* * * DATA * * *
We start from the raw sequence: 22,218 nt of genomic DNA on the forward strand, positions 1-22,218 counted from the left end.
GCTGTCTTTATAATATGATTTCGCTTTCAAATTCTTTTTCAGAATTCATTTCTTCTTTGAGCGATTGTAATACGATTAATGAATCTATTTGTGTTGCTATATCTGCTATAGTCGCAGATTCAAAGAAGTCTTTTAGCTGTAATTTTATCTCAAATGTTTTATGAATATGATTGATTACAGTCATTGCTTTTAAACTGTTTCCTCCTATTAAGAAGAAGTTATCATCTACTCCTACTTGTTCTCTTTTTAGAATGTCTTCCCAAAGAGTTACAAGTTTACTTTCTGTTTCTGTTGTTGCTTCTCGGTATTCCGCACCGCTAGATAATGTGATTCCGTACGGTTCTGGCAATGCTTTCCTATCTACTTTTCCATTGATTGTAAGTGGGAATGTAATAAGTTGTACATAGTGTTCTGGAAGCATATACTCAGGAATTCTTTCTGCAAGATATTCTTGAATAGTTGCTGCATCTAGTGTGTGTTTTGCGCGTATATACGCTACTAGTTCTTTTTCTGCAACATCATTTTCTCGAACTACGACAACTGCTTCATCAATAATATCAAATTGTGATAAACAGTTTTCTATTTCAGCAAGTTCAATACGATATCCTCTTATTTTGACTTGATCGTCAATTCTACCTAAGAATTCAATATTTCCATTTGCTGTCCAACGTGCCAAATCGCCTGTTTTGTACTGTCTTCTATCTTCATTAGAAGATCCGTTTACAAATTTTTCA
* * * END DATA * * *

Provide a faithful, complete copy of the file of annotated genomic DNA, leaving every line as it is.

We start from the raw sequence: 22,218 nt of genomic DNA on the forward strand, positions 1-22,218 counted from the left end.
GCTGTCTTTATAATATGATTTCGCTTTCAAATTCTTTTTCAGAATTCATTTCTTCTTTGAGCGATTGTAATACGATTAATGAATCTATTTGTGTTGCTATATCTGCTATAGTCGCAGATTCAAAGAAGTCTTTTAGCTGTAATTTTATCTCAAATGTTTTATGAATATGATTGATTACAGTCATTGCTTTTAAACTGTTTCCTCCTATTAAGAAGAAGTTATCATCTACTCCTACTTGTTCTCTTTTTAGAATGTCTTCCCAAAGAGTTACAAGTTTACTTTCTGTTTCTGTTGTTGCTTCTCGGTATTCCGCACCGCTAGATAATGTGATTCCGTACGGTTCTGGCAATGCTTTCCTATCTACTTTTCCATTGATTGTAAGTGGGAATGTAATAAGTTGTACATAGTGTTCTGGAAGCATATACTCAGGAATTCTTTCTGCAAGATATTCTTGAATAGTTGCTGCATCTAGTGTGTGTTTTGCGCGTATATACGCTACTAGTTCTTTTTCTGCAACATCATTTTCTCGAACTACGACAACTGCTTCATCAATAATATCAAATTGTGATAAACAGTTTTCTATTTCAGCAAGTTCAATACGATATCCTCTTATTTTGACTTGATCGTCAATTCTACCTAAGAATTCAATATTTCCATTTGCTGTCCAACGTGCCAAATCGCCTGTTTTGTACTGTCTTCTATCTTCATTAGAAGATCCGTTTACAAATTTTTCA